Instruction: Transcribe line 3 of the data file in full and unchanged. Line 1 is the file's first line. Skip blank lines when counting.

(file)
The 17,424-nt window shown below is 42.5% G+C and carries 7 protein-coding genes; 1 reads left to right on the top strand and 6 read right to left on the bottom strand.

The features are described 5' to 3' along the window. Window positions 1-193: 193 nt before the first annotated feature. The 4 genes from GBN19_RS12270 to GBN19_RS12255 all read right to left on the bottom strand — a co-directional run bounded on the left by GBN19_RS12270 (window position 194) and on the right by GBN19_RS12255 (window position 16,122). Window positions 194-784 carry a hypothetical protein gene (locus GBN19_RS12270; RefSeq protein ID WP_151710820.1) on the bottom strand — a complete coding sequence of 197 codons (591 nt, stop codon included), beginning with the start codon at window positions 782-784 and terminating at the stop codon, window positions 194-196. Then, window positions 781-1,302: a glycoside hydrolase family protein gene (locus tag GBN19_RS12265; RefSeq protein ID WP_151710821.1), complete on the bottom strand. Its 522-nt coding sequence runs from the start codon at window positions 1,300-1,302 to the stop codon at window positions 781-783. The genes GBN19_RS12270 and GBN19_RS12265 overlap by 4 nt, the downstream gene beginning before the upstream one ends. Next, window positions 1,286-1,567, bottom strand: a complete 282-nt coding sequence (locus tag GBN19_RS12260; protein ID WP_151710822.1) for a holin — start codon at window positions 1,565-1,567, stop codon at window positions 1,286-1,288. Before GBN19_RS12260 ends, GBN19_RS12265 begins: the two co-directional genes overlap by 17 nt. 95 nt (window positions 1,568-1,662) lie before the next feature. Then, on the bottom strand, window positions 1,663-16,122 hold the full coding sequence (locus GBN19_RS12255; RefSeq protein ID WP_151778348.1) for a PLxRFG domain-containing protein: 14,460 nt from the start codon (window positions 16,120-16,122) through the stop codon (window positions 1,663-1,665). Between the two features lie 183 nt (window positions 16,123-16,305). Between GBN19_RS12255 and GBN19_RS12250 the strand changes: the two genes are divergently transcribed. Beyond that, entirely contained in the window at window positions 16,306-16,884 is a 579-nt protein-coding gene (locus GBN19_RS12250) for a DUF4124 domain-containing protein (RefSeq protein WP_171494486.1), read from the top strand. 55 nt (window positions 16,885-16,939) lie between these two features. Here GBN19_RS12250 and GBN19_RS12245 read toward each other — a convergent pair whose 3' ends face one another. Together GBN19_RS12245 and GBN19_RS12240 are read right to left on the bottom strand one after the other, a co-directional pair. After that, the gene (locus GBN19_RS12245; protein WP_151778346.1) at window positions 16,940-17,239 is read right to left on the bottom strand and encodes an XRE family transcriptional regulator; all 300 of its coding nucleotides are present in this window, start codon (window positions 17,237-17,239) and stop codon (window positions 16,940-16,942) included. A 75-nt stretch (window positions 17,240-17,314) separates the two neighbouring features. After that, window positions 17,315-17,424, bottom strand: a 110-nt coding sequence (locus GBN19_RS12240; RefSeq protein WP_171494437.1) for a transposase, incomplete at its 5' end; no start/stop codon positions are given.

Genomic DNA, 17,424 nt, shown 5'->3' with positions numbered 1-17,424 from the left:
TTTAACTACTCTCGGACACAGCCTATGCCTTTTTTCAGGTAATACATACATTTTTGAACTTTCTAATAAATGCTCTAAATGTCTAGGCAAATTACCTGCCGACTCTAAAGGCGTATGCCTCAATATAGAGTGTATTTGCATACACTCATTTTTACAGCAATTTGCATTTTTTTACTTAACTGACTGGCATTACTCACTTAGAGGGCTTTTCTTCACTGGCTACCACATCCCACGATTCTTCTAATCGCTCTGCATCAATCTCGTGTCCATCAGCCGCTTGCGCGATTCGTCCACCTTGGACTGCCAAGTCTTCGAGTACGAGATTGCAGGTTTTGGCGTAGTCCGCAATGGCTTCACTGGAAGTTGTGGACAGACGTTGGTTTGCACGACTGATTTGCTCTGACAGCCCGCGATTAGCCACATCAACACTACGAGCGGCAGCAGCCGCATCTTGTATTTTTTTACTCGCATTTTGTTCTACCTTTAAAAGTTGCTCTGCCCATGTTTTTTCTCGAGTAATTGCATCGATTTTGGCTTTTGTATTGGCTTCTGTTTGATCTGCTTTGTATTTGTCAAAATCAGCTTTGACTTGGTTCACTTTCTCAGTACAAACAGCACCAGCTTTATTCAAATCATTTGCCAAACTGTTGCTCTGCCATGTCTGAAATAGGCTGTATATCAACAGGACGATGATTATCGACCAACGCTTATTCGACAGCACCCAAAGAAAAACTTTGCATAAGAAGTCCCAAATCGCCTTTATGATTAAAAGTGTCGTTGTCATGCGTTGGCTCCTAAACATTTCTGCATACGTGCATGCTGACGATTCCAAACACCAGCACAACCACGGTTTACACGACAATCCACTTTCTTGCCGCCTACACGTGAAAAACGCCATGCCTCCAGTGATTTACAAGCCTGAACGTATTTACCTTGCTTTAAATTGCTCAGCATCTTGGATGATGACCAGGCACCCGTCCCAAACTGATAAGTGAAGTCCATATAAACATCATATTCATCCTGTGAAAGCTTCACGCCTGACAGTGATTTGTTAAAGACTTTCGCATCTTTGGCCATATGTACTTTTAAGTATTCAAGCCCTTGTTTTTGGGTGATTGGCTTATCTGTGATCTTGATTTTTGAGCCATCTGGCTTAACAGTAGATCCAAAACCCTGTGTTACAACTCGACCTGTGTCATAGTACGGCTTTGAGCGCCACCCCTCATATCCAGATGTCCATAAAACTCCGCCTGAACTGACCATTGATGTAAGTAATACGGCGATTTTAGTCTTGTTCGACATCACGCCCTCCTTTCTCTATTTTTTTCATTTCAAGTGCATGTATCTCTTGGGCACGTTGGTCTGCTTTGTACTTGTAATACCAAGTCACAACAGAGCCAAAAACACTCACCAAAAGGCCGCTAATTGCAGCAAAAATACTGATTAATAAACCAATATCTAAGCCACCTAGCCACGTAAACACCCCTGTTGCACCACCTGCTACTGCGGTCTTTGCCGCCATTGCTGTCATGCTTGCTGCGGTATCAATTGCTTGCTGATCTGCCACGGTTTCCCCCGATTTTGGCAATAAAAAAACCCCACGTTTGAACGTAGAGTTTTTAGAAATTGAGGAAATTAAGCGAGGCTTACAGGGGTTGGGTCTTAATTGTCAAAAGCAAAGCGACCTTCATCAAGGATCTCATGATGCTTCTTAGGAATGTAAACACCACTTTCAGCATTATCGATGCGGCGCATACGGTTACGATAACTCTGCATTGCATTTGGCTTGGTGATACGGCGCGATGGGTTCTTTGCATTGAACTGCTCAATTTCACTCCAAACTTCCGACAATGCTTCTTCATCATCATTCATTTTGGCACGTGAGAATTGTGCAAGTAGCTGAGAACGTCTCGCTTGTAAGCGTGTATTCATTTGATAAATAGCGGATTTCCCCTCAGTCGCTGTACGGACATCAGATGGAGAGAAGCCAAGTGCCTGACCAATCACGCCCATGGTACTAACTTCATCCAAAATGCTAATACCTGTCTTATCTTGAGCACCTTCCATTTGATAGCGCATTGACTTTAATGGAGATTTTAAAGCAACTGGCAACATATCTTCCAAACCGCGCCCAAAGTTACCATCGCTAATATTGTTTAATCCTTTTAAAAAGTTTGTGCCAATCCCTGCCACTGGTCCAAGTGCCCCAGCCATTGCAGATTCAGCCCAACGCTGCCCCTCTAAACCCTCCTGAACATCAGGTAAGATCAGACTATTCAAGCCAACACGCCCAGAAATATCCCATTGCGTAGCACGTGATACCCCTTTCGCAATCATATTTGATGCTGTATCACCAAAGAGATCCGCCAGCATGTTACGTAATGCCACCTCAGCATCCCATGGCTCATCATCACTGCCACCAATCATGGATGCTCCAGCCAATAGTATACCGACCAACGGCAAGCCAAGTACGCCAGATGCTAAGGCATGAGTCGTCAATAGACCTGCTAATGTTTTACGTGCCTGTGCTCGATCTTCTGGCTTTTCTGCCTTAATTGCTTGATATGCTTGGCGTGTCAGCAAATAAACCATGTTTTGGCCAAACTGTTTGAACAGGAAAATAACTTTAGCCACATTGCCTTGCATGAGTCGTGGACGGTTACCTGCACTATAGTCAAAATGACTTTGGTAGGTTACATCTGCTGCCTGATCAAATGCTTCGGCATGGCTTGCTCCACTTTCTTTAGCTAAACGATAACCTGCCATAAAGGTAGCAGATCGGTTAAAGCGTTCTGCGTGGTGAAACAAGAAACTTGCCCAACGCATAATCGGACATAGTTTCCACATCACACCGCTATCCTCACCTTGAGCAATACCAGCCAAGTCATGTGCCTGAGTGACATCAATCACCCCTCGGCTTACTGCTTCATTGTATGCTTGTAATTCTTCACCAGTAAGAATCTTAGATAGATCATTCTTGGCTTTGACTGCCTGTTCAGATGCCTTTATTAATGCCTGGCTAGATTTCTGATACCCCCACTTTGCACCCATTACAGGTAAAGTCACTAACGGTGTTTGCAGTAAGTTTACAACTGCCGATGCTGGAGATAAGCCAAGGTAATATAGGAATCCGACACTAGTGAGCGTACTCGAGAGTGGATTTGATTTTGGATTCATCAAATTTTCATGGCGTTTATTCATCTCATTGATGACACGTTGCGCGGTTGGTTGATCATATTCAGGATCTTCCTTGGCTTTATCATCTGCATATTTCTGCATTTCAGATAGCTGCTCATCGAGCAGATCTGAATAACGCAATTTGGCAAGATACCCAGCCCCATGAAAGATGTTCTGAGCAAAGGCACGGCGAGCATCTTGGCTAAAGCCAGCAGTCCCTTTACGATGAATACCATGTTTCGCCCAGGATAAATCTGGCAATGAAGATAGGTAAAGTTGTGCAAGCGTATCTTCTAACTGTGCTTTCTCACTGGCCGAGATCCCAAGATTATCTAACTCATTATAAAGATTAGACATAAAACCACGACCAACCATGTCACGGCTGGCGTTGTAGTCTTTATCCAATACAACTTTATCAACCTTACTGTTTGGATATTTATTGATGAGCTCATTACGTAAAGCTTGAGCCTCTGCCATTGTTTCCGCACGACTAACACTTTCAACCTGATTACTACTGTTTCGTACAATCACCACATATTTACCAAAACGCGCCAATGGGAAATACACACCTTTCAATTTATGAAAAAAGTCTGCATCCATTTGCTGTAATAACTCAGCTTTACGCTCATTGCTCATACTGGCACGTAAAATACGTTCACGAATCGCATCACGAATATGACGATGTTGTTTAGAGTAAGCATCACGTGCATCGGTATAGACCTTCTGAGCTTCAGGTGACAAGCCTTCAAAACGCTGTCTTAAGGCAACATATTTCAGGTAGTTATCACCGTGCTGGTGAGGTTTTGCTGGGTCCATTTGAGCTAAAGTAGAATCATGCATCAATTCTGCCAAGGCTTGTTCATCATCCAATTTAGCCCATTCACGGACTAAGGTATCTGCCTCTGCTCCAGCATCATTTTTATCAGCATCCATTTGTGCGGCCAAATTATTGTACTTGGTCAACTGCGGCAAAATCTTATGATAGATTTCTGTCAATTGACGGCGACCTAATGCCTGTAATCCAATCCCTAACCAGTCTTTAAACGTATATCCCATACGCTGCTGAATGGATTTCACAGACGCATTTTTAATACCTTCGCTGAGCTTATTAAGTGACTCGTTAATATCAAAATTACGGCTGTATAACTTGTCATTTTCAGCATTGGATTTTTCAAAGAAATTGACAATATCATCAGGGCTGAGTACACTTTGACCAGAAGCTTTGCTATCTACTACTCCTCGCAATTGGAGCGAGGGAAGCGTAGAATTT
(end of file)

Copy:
Genomic DNA, 17,424 nt, shown 5'->3' with positions numbered 1-17,424 from the left: